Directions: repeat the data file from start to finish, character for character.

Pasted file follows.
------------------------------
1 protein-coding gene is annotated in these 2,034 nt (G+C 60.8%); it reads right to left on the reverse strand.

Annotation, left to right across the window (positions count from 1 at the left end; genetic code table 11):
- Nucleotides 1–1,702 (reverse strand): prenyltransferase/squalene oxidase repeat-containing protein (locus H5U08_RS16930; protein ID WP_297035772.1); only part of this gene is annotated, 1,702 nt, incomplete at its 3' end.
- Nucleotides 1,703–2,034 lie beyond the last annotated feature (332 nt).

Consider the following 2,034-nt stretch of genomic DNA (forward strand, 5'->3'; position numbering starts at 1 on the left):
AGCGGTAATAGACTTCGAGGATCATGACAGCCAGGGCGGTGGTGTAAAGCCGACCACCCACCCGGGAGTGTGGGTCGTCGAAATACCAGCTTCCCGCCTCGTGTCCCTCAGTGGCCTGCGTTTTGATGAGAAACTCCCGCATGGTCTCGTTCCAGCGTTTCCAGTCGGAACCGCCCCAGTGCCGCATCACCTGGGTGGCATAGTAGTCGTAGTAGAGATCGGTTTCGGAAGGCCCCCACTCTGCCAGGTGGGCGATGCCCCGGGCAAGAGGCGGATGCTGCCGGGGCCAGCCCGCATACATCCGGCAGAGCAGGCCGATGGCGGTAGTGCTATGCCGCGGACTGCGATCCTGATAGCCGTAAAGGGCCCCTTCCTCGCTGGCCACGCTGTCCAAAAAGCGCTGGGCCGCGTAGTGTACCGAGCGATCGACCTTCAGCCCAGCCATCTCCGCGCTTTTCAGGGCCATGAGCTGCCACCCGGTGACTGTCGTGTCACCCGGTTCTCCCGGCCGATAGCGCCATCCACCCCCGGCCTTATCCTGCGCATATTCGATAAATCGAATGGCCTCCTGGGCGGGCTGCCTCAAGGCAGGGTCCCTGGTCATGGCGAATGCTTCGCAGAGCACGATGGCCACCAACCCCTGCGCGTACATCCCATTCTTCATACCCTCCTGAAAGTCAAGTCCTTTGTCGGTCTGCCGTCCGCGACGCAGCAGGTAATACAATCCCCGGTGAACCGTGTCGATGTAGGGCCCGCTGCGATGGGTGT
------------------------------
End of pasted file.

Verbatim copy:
1 protein-coding gene is annotated in these 2,034 nt (G+C 60.8%); it reads right to left on the reverse strand.

Annotation, left to right across the window (positions count from 1 at the left end; genetic code table 11):
- Nucleotides 1–1,702 (reverse strand): prenyltransferase/squalene oxidase repeat-containing protein (locus H5U08_RS16930; protein ID WP_297035772.1); only part of this gene is annotated, 1,702 nt, incomplete at its 3' end.
- Nucleotides 1,703–2,034 lie beyond the last annotated feature (332 nt).

Consider the following 2,034-nt stretch of genomic DNA (forward strand, 5'->3'; position numbering starts at 1 on the left):
AGCGGTAATAGACTTCGAGGATCATGACAGCCAGGGCGGTGGTGTAAAGCCGACCACCCACCCGGGAGTGTGGGTCGTCGAAATACCAGCTTCCCGCCTCGTGTCCCTCAGTGGCCTGCGTTTTGATGAGAAACTCCCGCATGGTCTCGTTCCAGCGTTTCCAGTCGGAACCGCCCCAGTGCCGCATCACCTGGGTGGCATAGTAGTCGTAGTAGAGATCGGTTTCGGAAGGCCCCCACTCTGCCAGGTGGGCGATGCCCCGGGCAAGAGGCGGATGCTGCCGGGGCCAGCCCGCATACATCCGGCAGAGCAGGCCGATGGCGGTAGTGCTATGCCGCGGACTGCGATCCTGATAGCCGTAAAGGGCCCCTTCCTCGCTGGCCACGCTGTCCAAAAAGCGCTGGGCCGCGTAGTGTACCGAGCGATCGACCTTCAGCCCAGCCATCTCCGCGCTTTTCAGGGCCATGAGCTGCCACCCGGTGACTGTCGTGTCACCCGGTTCTCCCGGCCGATAGCGCCATCCACCCCCGGCCTTATCCTGCGCATATTCGATAAATCGAATGGCCTCCTGGGCGGGCTGCCTCAAGGCAGGGTCCCTGGTCATGGCGAATGCTTCGCAGAGCACGATGGCCACCAACCCCTGCGCGTACATCCCATTCTTCATACCCTCCTGAAAGTCAAGTCCTTTGTCGGTCTGCCGTCCGCGACGCAGCAGGTAATACAATCCCCGGTGAACCGTGTCGATGTAGGGCCCGCTGCGATGGGTGT